Spiders as big as your shoe. Rats in your sleeping quarters. Heat so oppressive there are no words to describe it. Sounds like a typical doctor’s vacation, right?
Well maybe not your typical holiday and definitely not your typical doctors. Drs. Mike Feuerbacher and Lisa Gorry-DiStefano, physicians at St. Francis Family Health Care and St. Francis Hospital, decided to take a few days to participate on a mission trip to the Dominican Republic (DR) with Grace Covenant International, a ministry based in Platte City.
From May 14 to 21, the two physicians went to the DR to offer their medical services to the people in the San Cristobal area including stops at an orphanage, a refugee camp and ‘the projects’ (socio-economically depressed neighborhoods) along with making a few house calls. No easy task as there was no air conditioning on the bus that was used for travel, and it often broke down.
The most shocking revelation on the trip for the physicians was the state of the public hospitals. “We saw women having babies in beds without sheets,” Dr. Feuerbacher said. “Frequently, there was more than one woman having a baby in the same bed. Sometimes there were three in a bed. And there were 8 to 10 people in one room.”
Having no sheets on the beds was only the beginning. They visited a neonatal ICU that offered oxygen treatment only; there was no ventilator. Electricity was unreliable with black outs occurring during the day, and there was no hot water.
The doctors saw chronic wounds and paralyzed children and adults. Dr. Gorry-DiStefano stated that malnutrition was one of the primary concerns for the many of the children they saw. “We saw a 7-pound two-year-old,” she said.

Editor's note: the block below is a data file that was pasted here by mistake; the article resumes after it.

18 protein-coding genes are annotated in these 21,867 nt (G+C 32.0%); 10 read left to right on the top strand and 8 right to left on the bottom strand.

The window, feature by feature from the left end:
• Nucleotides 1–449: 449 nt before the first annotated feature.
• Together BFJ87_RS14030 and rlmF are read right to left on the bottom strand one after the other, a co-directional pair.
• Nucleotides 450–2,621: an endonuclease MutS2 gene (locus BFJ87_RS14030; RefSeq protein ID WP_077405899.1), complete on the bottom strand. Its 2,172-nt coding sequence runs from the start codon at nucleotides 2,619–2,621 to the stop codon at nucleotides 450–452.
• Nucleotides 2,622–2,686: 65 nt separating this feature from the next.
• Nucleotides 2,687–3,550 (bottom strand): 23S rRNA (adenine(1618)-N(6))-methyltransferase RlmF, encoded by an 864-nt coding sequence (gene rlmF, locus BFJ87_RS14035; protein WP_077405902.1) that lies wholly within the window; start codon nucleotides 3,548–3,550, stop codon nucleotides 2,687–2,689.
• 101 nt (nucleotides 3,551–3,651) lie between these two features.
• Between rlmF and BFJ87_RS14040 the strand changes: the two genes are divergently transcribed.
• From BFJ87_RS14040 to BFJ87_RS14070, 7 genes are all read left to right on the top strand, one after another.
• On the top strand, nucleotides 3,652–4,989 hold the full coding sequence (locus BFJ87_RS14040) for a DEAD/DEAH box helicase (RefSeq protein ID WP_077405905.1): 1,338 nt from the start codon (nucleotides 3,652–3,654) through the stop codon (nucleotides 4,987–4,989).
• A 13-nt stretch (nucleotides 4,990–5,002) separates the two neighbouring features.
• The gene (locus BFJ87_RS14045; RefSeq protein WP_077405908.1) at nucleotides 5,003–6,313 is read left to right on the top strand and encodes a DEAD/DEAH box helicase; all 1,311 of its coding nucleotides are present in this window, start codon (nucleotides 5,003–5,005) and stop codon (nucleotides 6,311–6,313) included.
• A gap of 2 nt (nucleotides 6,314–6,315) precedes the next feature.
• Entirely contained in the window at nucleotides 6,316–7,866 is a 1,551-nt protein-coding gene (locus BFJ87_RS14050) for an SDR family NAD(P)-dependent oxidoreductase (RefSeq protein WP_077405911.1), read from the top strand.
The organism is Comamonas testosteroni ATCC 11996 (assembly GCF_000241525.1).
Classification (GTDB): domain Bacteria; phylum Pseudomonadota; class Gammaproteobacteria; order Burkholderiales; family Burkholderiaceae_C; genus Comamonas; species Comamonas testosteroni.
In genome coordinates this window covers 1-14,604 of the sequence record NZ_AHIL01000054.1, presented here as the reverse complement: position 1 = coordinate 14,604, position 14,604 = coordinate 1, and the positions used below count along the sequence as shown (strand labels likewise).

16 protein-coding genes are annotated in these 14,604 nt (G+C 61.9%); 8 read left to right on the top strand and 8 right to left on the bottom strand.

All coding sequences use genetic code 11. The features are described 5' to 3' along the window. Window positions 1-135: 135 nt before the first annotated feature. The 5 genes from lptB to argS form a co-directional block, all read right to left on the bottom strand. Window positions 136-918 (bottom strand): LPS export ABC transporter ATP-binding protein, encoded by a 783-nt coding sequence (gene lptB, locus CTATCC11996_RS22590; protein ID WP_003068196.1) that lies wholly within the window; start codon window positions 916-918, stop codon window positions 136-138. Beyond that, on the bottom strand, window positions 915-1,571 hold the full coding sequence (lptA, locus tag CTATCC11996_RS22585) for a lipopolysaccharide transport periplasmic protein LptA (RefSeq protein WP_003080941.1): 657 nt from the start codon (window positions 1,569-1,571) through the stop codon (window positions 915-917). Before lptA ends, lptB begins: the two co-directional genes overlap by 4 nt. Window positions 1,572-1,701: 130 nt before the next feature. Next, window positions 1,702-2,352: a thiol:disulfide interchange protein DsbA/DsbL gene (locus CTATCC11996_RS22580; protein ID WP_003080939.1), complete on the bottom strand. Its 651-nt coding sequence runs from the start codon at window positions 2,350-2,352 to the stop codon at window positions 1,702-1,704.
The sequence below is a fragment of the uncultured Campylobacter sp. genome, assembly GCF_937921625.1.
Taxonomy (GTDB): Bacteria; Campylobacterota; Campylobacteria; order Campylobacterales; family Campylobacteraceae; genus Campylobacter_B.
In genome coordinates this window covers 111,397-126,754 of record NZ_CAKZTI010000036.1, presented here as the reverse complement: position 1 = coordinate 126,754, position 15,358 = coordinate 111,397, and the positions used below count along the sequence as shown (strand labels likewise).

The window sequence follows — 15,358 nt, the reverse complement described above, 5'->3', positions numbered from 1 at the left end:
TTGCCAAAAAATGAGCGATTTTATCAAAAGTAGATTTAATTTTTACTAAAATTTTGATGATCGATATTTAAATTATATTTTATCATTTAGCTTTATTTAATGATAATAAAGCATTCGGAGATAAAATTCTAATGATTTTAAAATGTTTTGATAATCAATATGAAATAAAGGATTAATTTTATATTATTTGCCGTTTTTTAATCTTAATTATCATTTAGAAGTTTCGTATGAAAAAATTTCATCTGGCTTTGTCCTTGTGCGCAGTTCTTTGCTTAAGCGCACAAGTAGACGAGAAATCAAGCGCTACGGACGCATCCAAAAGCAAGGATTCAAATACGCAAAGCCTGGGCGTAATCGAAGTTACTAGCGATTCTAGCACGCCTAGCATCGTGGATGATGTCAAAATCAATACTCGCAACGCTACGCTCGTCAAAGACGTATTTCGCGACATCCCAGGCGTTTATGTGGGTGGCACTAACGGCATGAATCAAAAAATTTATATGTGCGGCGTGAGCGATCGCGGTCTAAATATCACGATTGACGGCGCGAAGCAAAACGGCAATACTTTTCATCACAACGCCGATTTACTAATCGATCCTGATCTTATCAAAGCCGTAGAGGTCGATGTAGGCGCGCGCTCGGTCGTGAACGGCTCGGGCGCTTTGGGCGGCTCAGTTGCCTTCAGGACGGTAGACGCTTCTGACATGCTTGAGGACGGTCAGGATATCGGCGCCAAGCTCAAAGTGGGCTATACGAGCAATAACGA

In addition to the two physicians, a nurse practitioner, two physical therapists, and a volunteer who worked on construction attended the trip. They also had the support of local individuals including the donation of antibiotics that provided truly life-saving treatment for some of the children.
During their short time, the two Maryville doctors saw 100s of patients through clinics. “Free clinics are routinely available to the DR people, but there is no medicine to give them,” Dr. Feuerbacher explained.
Although they dealt with a variety of conditions, a lot of time was taken teaching how to take care of illnesses and injuries. “Educating the people was one of the biggest jobs we had,” Dr. Gorry-DiStefano explained. “We tried to teach them how to treat their wounds correctly.”
The people of the area showed their appreciation. “Every single patient was smiling,” Dr. Feuerbacher noted, “even the one that had his leg tied to a milk jug.” The filled jug was used as a weight to keep his broken leg stationary until the family could afford the needed medical treatment.
“The patients we saw were happy no matter where they were,” Dr. Gorry-DiStefano said. “They were joyful people and enjoyed each other.”
Both physicians were grateful to have made the trip but also were glad to get back home. The mission gave them an appreciation of their own surroundings and advanced medical services, and further appreciation for the dedication and level of caring of missionaries in countries like the DR.